席勒表示,CAPE高位运行“确实更容易导致市场出现抛售情况”。但令人颇为意外的是,他断言并非对千赢崩盘的恐惧导致了本次大跌。他表示:“如果美股下跌幅度与那些CAPE值并不高的市场的下跌幅度差不多,那就说明美千赢盈率过高并非导致本次千赢暴跌的原因。真正的原因在于全球国际蔓延”。他让我去看巴克莱计算的26国CAPE数据。正如席勒估计的那样,巴克莱的数据显示,全球最贵的主要股票市场——美股CAPE数值已从2月的峰值31降到了26。但原始CAPE数值远低于美国的登录(22)、德国(20)和英国(18),其千赢也都遭受了相似程度的暴跌。

qy862危机或将反转特朗普式“剧情”

席勒表示,特朗普总统治下的美国给自己贴上了所谓“凯旋叙事”的标签。他指出:“特朗普让美国认同并接受了自己资本主义国家的身份。千赢也因此屡创新高”。但在席勒看来,股票市场的暴跌已经重写了这个英雄叙事的剧情:“2008年是房地产出问题,当时人们因为各种不当操作饱受批评,现在则是千赢出了问题。故事不太一样,但在这个故事里特朗普也扮演了自己的角色。由于他在应对qy862国际时不愿听取科学家的建议,因而引发了各界对其广泛的批评”。

席勒称自己对特朗普现象感到迷惑。他表示:“我不知道他是怎么想的。如果没有qy862娱乐(他的政策)可能还能正常运转。看起来他是希望问题能够自己消失”。作为熟稔登录学原理的学者,席勒认为,在产生怀疑之前,美国人原本对未来充满信心。未来最大的悬念在于他们的疑虑会扩大到什么程度,以及需要多久时间才能让他们恢复信心。(千赢中文网)

译者:梁宇

审校:夏林

It's hard to think of a more qualified expert than Nobel laureate Robert Shiller to address the question baffling America's CEOs, consumers, and investors amid the coronavirus pandemic: Is 2020 a repeat of the long-running, near depression starting in 2008, or a relatively short-lived panic recalling the sharp selloff in 1987?

I reached Shiller, a Yale professor, at his home in New Haven, where he's hunkered down for the duration, venturing out mainly to stock up every few days for routine shopping. As usual, Shiller's views on the coronavirus crash were highly original, and he noted that "narratives" that capture our emotions are just as powerful as forecasts based on economic data, including the famed CAPE ratio, that he displays on his home page.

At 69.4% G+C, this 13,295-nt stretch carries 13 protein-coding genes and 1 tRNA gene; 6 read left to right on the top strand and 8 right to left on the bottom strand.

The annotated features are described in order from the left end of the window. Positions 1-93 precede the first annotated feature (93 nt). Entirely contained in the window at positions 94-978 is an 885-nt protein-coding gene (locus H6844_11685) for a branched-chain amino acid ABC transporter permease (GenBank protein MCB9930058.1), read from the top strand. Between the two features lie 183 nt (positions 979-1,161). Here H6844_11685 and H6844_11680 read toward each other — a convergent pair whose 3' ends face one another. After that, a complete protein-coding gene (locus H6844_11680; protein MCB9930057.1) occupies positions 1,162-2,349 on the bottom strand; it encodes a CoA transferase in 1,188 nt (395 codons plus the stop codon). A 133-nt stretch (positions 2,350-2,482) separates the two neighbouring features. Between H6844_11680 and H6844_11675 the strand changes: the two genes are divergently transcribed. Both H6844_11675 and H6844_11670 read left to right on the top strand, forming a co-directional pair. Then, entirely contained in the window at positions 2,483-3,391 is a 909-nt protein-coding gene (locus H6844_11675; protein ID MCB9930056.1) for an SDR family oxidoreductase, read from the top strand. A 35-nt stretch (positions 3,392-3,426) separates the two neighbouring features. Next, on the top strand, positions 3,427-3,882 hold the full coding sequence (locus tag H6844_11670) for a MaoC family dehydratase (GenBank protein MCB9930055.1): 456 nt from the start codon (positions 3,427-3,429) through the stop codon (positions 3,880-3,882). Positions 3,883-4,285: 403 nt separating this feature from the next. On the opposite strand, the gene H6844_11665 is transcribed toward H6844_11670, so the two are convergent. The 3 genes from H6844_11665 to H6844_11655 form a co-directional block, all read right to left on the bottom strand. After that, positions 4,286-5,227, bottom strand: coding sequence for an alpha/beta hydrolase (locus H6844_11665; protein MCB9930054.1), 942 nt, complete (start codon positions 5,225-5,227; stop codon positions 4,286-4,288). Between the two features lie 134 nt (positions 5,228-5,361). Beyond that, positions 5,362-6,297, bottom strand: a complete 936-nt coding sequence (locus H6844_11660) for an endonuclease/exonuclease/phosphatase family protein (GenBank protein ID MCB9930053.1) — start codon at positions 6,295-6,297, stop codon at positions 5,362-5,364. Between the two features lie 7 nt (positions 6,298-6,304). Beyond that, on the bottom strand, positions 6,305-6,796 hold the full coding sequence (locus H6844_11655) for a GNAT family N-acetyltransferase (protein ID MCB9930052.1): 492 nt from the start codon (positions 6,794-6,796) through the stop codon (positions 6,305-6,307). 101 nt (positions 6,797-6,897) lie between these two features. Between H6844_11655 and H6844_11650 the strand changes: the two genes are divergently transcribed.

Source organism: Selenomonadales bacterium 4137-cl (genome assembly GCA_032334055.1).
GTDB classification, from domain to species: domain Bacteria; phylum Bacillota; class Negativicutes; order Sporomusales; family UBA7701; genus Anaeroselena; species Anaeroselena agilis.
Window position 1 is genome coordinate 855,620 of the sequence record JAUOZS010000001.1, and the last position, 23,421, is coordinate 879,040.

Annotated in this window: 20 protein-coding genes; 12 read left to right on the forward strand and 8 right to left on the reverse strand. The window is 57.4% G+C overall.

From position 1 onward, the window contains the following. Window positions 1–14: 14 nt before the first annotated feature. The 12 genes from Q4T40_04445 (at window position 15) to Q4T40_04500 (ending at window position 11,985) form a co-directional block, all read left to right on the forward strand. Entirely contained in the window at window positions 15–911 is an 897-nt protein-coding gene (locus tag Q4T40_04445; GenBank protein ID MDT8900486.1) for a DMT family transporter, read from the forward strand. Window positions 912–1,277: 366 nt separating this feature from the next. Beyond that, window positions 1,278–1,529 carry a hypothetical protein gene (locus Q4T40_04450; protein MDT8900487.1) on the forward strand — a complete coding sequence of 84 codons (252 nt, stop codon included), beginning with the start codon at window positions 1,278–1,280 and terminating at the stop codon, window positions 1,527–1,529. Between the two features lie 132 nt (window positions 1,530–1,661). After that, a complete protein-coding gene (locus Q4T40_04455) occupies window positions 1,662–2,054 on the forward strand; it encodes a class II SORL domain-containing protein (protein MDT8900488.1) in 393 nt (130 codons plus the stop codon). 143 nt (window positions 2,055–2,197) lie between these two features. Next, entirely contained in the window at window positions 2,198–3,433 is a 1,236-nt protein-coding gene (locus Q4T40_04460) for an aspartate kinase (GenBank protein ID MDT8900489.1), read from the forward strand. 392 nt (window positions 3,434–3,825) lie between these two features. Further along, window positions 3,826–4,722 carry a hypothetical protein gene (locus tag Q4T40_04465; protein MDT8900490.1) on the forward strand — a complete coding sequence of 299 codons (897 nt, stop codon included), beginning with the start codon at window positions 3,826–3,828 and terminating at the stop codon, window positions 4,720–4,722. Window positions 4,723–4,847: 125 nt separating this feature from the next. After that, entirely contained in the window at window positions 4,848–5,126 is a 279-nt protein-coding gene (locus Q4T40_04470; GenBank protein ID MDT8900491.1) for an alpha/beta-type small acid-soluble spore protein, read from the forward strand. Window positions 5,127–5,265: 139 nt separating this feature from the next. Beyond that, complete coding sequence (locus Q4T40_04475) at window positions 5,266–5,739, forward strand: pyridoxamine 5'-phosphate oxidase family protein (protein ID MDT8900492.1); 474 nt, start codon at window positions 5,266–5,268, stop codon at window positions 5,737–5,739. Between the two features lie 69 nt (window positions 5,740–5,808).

Here's a sampling of Shiller's observations.

The coronavirus selloff is worldwide, and that's a signal

The gigantic drop in stock prices, he points out, is a global phenomenon. Hence, its cause probably isn't big weaknesses specific to the U.S. economy, such as the mid-2000s housing bubble. “It's happening everywhere,” he notes. “It's happening in markets that were expensive like the U.S., and ones that are inexpensive.”

He says that drop is far bigger than is probably justified by the economic fundamentals, even though they're deteriorating. "I haven't been prepared for this from the standpoint of efficient markets," he says. "Based on what we're seeing so far, the stock market shouldn't go down this much," he says. More likely, the depth of the selloff is an overreaction to the severity of the crisis. "People are getting the idea that this virus will get the market to crash," he says. "People go to the supermarket and see the empty shelves, and they panic." Those signs of desperation from daily life darken their view of the economy's future and undermine their confidence in the stock market.

This probably isn’t the Great Recession 2.0